A Spanish-British research project has come up with three future scenarios for the effects of climate change on the Mediterranean over the next 90 years, using global models from the Intergovernmental Panel on Climate Change (IPCC). The conclusions show that ocean temperatures in this area will increase, along with sea levels.
In order to understand and correctly predict risks for the Mediterranean coast, researchers from the Mediterranean Institute for Advanced Studies (IMEDEA, a joint centre run by the University of the Balearic Islands (UIB) and the Spanish National Research Council, CSIC) and the National Oceanography Centre of Southampton in the United Kingdom have analysed simulations based on three scenarios related to climate change and the rise in greenhouse gases. Their goal was to predict the temperature, sea level and salinity of the Mediterranean in the 21st Century.
"The most positive scenario assumes that greenhouse gas concentrations remain constant at their levels in the year 2000, and even in this case climate change still has an impact. The most negative scenario is based on diverse levels of economic development all over the world, with an ongoing increase in greenhouse gas production throughout the 21st Century," Marta Marcos, the study's lead author and a researcher at the UIB, tells SINC.
The study, which has been published recently in the Journal of Geophysical Research-Oceans, shows what could happen in the Mediterranean. The models predict that higher concentrations of gases will lead to an increase in temperatures throughout the entire sea.
In the most positive scenario, the changes are least, with temperature increases of less than 1ºC expected to be recorded in the Mediterranean by the end of the 21st Century. The other two scenarios envision an increase in greenhouse gases over coming decades, and foresee an increase in the temperature of the sea of up to 2.5º C. In addition, the results show that the temperature increase will accelerate during the 21st Century.
In the long term, sea levels could alter due to changes in temperature (warming leads to an increase in volume) as well as additional mass. "The level of the whole Mediterranean will rise by between 3cm and 61cm* on average as a result of the effects of warming," says Marcos.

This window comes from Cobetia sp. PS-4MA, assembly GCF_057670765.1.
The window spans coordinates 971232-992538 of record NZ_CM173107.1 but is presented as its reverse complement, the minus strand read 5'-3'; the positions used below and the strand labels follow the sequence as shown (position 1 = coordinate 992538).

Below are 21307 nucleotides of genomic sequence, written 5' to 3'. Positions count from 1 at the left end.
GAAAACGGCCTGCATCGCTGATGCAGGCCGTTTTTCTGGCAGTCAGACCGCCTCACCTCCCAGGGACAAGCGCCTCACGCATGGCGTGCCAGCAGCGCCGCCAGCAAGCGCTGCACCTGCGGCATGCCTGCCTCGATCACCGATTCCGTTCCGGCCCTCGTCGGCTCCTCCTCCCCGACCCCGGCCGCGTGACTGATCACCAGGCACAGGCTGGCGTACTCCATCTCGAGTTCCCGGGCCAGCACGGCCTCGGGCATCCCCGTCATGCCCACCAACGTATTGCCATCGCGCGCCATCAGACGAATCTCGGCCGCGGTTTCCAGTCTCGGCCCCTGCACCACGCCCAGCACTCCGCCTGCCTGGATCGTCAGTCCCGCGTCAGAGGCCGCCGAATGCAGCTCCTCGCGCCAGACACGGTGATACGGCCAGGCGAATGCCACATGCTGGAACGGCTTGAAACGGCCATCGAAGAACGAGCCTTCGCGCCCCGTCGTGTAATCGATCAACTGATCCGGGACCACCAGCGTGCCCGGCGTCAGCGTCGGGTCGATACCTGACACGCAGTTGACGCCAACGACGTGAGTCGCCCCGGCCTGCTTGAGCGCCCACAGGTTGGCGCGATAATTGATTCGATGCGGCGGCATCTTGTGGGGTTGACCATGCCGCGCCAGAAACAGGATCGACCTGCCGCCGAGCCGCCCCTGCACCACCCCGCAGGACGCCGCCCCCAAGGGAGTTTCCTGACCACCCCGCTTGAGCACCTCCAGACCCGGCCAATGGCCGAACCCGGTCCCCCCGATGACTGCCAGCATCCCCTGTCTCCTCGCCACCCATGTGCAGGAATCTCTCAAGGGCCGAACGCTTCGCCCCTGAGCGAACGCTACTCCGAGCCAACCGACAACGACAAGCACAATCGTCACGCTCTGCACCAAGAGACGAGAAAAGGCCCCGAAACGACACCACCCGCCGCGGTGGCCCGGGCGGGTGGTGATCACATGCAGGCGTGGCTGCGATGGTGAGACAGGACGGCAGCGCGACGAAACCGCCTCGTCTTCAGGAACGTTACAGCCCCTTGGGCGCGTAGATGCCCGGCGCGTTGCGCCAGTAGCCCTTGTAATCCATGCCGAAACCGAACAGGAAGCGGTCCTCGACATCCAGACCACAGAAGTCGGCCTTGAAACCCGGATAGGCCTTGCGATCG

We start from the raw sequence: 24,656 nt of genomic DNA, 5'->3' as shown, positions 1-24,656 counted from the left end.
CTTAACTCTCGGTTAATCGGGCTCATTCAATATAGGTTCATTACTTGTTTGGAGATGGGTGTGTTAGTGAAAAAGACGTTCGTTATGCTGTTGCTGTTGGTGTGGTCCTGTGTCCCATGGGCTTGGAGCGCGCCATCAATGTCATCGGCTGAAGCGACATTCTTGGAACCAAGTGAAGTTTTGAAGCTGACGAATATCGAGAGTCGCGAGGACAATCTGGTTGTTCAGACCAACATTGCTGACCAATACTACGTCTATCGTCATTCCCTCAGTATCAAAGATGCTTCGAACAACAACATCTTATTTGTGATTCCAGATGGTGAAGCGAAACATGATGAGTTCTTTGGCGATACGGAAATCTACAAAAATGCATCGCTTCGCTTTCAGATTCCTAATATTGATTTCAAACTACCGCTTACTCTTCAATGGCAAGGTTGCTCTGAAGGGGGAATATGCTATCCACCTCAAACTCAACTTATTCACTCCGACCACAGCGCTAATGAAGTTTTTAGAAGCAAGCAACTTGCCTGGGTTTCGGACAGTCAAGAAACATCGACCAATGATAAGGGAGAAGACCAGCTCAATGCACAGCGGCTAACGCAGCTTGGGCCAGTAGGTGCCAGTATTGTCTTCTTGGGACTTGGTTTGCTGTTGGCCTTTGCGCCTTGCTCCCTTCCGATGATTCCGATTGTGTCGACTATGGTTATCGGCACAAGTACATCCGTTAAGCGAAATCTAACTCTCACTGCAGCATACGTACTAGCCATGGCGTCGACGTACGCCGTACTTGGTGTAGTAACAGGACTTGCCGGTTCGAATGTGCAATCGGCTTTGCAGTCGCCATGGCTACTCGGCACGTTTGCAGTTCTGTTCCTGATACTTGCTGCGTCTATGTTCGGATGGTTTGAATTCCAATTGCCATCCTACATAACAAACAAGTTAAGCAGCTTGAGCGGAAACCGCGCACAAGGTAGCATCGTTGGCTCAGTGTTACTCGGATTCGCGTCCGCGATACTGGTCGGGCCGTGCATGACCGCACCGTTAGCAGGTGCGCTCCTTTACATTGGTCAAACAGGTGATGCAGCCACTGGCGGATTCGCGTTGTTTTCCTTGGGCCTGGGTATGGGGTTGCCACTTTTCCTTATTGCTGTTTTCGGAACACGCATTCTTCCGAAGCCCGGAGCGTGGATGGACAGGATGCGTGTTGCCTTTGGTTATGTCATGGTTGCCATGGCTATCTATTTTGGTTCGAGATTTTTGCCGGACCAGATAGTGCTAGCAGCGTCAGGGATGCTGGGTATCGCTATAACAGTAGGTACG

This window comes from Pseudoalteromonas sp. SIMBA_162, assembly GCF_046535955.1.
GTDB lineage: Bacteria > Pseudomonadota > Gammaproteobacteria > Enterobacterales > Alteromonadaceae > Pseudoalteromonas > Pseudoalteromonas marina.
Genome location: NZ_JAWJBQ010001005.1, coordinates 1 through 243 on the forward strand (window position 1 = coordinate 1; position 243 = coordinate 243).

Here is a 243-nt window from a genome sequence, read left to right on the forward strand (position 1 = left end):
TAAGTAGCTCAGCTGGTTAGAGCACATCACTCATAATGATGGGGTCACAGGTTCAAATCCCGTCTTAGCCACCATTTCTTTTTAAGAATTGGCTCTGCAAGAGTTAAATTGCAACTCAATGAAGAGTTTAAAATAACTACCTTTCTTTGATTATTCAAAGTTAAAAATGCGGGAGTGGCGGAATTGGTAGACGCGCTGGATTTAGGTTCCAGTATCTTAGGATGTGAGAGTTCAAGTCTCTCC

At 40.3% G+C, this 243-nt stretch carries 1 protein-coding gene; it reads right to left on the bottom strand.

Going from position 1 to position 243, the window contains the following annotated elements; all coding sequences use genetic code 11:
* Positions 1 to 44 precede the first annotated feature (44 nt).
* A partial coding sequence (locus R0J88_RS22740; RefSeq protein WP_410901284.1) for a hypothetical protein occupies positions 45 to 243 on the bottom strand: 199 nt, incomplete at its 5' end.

There is "greater uncertainty" in terms of the mass likely to be added as a result of melting ice at the poles and from continental glaciers, and this aspect is not incorporated in the study. The most important area in terms of understanding sea level rise is the coasts, "but it is here that we know least because of the low spatial resolution of the models" the expert adds.
In search of greater clarity
The conclusions of this study are not based on observations, but rather on global climate models that include a whole range of possible future socio-economic scenarios in order to predict what is likely to happen in the Mediterranean. According to the scientists, climatic conditions are going to change greatly, and for this reason it is impossible to make a completely precise prediction of what the future really holds.
In these circumstances, Marta Marcos and Michael Tsimplis say that, aside from temperature changes, the models show that the Mediterranean will also become saltier over the coming century. However, this prediction is also very uncertain because "the variations in salinity in the Mediterranean are controlled by the exchange of water through the Straits of Gibraltar, and this has not been incorporated as an indicator, meaning the related results are not very reliable".
This is due to the fact that IPCC models have very low spatial resolution, which means they can show global processes "reasonably well", but not always regional ones. In particular, the 14km-wide Straits of Gibraltar, which are of key importance in the processes of water exchange between the Mediterranean and Atlantic, are not well reproduced in the models.
The global models are of no use in estimating the impact of sea level rise in coastal areas, because of the high level of regional variability for this factor. The solution would be to use high-resolution, regional climate models to show the Mediterranean straits with greater clarity, as well as the oceanic processes that take place within the ocean's basin and coastal areas.
This is a strategy currently being pursued by European research groups working to predict the effects of climate change at a regional level, and it is expected that the level of uncertainty in predictions will be reduced over the short term. In Spain, IMEDEA is working to produce data on ocean levels in collaboration with the Spanish Port System. Without such resolution in the models "we cannot be sure of the scale of the changes", the researcher concludes.
*61 cm is just over 2 feet Imperial measure.
Larger Chart : http://www.sciencedaily.com/images/2009/03/090303084057-large.jpg